Nokia Q4 sales surge thanks to India and enterprise growth

Finnish kit maker Nokia ended last year on a high, and it is optimistic about its prospects in 2023.

“While we are mindful of the uncertain economic outlook, demand remains robust,” said CEO Pekka Lundmark, in a statement accompanying his company’s Q4 and full-year report on Thursday. “We expect another year of growth and we are targeting full year net sales of between €24.9bn and €26.5bn, which implies between 2% and 8% growth in constant currency.”

Confidence in the long-term outlook is such that Nokia’s board has proposed raising the dividend to €0.12 per share for fiscal 2022, up from €0.08 in 2021.

Nokia has good reason to be upbeat.

Q4 net sales came in at €7.5 billion, up 11% on a constant currency basis. Operating profit jumped 19% to €882 million, and operating margin widened slightly to 11.8% from 11.5%. Turnover at both Nokia’s fixed and mobile networks divisions showed healthy gains. On the fixed side, sales were up 14% organically on last year to €2.71 billion, while the mobile division grew 3% to €2.96 billion.

At Nokia’s Cloud and Networks business, revenue was up 5% to €1.1 billion, driven by strong enterprise demand for campus networking services and infrastructure.

On a regional basis, India was by far the highlight, as accelerated 5G rollouts in Q4 saw sales more than double to €568 million from €248 million. It more than offset the slowdown in North America, which declined 12% to €2.07 billion due to lower sales of 5G equipment.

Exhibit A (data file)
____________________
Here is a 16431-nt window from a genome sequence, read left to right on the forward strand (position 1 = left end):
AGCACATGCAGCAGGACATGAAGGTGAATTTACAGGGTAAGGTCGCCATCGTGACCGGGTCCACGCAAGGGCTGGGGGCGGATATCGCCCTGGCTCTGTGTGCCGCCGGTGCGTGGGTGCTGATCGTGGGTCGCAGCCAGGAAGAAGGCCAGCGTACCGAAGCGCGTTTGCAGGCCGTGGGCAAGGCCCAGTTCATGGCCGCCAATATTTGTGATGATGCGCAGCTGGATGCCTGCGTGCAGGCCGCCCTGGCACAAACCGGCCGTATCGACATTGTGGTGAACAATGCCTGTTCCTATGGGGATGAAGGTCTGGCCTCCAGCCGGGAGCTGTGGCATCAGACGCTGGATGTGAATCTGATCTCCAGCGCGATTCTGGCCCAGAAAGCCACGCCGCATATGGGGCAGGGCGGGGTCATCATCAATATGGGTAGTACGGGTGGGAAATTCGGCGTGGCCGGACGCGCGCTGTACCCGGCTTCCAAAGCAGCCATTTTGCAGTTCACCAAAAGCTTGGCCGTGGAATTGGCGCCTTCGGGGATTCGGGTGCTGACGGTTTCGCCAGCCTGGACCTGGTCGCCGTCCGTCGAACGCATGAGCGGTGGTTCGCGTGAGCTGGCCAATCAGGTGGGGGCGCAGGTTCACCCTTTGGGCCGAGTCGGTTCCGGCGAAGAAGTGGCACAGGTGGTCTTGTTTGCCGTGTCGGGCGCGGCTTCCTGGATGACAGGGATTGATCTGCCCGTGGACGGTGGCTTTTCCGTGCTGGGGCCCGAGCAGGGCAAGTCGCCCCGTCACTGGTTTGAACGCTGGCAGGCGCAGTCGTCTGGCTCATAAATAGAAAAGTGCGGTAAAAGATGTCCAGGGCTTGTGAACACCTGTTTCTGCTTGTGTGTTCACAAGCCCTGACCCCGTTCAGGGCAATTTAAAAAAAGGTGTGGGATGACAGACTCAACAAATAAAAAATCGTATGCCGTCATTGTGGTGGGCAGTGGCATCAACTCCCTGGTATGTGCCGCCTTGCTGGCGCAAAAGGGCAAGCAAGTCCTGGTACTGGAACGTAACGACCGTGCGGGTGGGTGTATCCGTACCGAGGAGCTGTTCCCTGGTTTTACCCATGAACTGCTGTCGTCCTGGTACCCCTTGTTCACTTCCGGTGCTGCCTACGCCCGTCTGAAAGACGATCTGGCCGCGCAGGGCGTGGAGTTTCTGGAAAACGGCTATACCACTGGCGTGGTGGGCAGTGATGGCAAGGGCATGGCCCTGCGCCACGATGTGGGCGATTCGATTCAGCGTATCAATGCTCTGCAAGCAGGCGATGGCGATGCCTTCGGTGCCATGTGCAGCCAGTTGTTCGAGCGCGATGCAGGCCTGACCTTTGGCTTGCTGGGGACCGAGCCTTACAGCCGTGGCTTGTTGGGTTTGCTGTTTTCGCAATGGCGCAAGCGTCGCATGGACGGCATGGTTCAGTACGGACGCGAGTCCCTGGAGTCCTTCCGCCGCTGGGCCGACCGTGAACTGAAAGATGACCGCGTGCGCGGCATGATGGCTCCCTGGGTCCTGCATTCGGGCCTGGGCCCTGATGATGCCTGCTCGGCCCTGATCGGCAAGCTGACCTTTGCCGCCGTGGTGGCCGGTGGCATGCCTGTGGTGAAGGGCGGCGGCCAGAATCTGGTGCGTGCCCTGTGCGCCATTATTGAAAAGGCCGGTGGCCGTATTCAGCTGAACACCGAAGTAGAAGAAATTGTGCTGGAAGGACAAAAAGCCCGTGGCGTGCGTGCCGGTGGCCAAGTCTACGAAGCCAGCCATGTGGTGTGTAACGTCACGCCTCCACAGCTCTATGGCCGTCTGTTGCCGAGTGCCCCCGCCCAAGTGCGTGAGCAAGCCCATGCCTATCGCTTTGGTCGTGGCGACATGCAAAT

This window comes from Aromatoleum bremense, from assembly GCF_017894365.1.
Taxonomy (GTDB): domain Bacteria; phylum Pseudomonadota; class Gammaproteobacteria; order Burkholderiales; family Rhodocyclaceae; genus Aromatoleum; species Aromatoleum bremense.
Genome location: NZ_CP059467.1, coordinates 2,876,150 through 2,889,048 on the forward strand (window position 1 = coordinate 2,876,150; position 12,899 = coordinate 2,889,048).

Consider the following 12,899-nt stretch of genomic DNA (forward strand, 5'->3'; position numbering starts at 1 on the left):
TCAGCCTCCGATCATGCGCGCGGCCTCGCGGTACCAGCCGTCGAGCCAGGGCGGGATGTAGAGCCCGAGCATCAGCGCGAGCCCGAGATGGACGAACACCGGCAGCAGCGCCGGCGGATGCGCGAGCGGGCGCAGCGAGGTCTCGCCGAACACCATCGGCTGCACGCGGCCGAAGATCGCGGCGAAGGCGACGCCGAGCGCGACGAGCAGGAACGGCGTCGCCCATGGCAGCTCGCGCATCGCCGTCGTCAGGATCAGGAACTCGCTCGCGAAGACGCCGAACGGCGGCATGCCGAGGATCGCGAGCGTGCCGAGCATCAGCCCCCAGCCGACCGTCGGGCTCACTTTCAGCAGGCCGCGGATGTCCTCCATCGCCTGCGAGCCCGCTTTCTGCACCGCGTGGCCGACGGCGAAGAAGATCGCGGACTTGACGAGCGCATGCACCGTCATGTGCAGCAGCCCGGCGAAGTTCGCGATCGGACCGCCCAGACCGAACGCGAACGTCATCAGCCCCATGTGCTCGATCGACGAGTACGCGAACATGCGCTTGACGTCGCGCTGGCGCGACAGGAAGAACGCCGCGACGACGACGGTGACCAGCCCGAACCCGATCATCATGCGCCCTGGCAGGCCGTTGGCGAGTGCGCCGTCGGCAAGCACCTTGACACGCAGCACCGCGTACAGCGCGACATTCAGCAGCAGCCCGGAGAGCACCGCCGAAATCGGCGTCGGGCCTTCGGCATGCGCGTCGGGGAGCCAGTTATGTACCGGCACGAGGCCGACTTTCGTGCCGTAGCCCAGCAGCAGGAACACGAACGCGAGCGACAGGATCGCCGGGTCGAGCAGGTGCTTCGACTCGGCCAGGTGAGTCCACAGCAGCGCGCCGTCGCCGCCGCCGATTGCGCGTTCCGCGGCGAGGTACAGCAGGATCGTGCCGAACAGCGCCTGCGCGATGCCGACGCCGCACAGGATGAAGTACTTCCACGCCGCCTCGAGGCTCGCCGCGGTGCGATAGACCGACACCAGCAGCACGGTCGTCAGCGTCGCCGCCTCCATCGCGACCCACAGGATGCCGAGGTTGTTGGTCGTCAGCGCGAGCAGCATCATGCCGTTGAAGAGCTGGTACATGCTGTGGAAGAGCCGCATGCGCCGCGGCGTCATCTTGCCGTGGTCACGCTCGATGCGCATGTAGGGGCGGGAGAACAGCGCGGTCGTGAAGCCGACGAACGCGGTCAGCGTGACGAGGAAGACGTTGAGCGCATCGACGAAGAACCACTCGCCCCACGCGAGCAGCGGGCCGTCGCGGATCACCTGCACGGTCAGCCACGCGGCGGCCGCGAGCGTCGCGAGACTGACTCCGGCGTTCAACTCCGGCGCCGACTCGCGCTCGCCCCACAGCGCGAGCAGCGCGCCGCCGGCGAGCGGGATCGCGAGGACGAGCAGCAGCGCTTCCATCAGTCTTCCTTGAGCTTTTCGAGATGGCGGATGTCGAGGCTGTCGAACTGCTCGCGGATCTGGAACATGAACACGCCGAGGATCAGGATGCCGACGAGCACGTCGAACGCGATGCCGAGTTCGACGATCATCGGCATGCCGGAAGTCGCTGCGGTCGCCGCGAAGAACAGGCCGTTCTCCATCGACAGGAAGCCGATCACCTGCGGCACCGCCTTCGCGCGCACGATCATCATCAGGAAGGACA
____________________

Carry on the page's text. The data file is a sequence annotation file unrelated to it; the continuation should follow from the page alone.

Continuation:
As for the full-year results, constant currency net sales were up 6%  to €24.91 billion from €22.2 billion, while operating profit grew to €2.32 billion from €2.16 billion. Operating margin narrowed slightly to 9.3% from 9.7%.

“We said at the start of 2022 that it would be a year of acceleration and we delivered what we promised,” said Lundmark. “The Nokia team did a great job navigating geopolitical, economic and supply challenges, successfully executed our strategy and delivered a strong full year performance.”

The optimism swirling around Nokia stands in contrast to its rival from neighbouring Sweden. Ericsson last week reported flat organic sales growth for Q4 and very little growth in 2022 as a whole. Its EBIT margin almost halved, and the company is bracing itself for a tough 2023 for its networks business, as operators ease up on capex.

While Ericsson’s financial report was met with a 5% fall in its share price, more or less the opposite greeted Nokia. At the time of writing, its shares were up by more than 4%.

Ericsson is working overtime to convince investors it has the foundations in place to grow enterprise revenues, but the fact remains that infrastructure sales account for more than two thirds of its top line. Meanwhile, Nokia is telling investors that it just needs to keep doing what it’s doing and all being well, numbers on the balance sheet that are supposed to go up, will go up.

In this tale of two vendors, one appears to be telling a more compelling story than the other.


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